One of the most important duties for those with jobs in childcare is to protect the health, safety and wellness of children in your care. Immunizations make daycare centers and preschools a healthy place to learn and grow.
According to the American Academy of Pediatrics, vaccines help keeping children safe by protecting communities by helping to protect children who are not able to be vaccinated or who do not respond to vaccines, protecting individual children who are vaccinated against dangerous diseases, and by slowing down or stopping disease outbreaks.
Check with your preschool or daycare center and follow state requirements, as they vary. In most states, preschool children must have:
- Four doses of the diphtheria, tetanus and pertussis vaccine ( DTP)
- Three doses of polio vaccine
- One dose of measles, mumps and rubella vaccine
- Hib flu vaccine on or after 15 months of age
- Three doses of hepatitis B vaccine
- One dose of varticella for chicken pox on or after 12 months of age (or proof they’ve already had chicken pox and have immunity from chicken pox).
As previously stated, immunization requirements vary from state to state. For example, in New Jersey, children who are six- to 59-months-old attending licensed day care centers and preschools must get an annual flu shot between September 1 and December 31 of each year, while children who turned 60 months of age on or before December 31 do not have to get the flu vaccine, but it is recommended.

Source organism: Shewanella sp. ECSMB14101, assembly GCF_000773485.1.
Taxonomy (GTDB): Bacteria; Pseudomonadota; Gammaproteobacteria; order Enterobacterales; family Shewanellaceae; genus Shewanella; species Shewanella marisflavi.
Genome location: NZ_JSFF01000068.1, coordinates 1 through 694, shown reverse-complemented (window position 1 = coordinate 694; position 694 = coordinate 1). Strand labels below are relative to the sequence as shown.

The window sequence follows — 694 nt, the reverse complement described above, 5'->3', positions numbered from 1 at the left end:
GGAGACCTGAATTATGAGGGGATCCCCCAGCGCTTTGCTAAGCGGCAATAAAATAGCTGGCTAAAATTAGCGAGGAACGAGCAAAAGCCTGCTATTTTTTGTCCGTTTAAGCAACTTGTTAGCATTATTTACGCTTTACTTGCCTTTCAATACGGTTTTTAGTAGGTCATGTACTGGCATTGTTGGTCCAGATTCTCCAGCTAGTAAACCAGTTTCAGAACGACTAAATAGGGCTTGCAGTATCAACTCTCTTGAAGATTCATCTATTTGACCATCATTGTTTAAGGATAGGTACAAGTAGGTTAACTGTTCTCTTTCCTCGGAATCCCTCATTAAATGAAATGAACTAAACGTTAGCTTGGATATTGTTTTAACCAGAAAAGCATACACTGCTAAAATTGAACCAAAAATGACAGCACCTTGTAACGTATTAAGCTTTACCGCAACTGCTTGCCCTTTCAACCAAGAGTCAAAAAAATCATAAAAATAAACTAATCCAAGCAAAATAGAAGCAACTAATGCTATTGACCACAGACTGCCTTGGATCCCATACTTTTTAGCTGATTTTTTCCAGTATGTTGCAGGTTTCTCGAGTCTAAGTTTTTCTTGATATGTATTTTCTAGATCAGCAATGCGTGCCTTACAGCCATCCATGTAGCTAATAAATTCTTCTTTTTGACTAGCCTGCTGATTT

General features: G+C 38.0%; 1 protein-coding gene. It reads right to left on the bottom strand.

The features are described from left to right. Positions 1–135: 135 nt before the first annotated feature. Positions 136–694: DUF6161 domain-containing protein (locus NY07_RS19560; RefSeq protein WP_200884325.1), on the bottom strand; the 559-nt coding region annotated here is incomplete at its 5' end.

Vaccines do have side effects such as fever or soreness and or redness at the site of injection. However, the risks of minor side effects do not outweigh the vaccine’s ability to immunize children against horrible, preventable diseases. In some cases exemptions are allowed for medical, religious or personal reasons. In many preschools children who are not fully immunized may be excluded from attending preschool or childcare if an outbreak of one of these diseases occurs.
What are the policies at your daycare? As a licensed daycare provider you must make sure that all children are immunized. According to The Advisory Committee on Immunization Practices (ACIP) of the Centers for Disease Control and Prevention (CDC), children who are not vaccinated endanger public health by posing a threat to other non-immunized individuals, including individuals who cannot be immunized due to underlying health problems, and the small percentage of individuals in whom vaccination does not confer protection. They also contribute to increased societal health care costs.” Protect the children in your care and your community.
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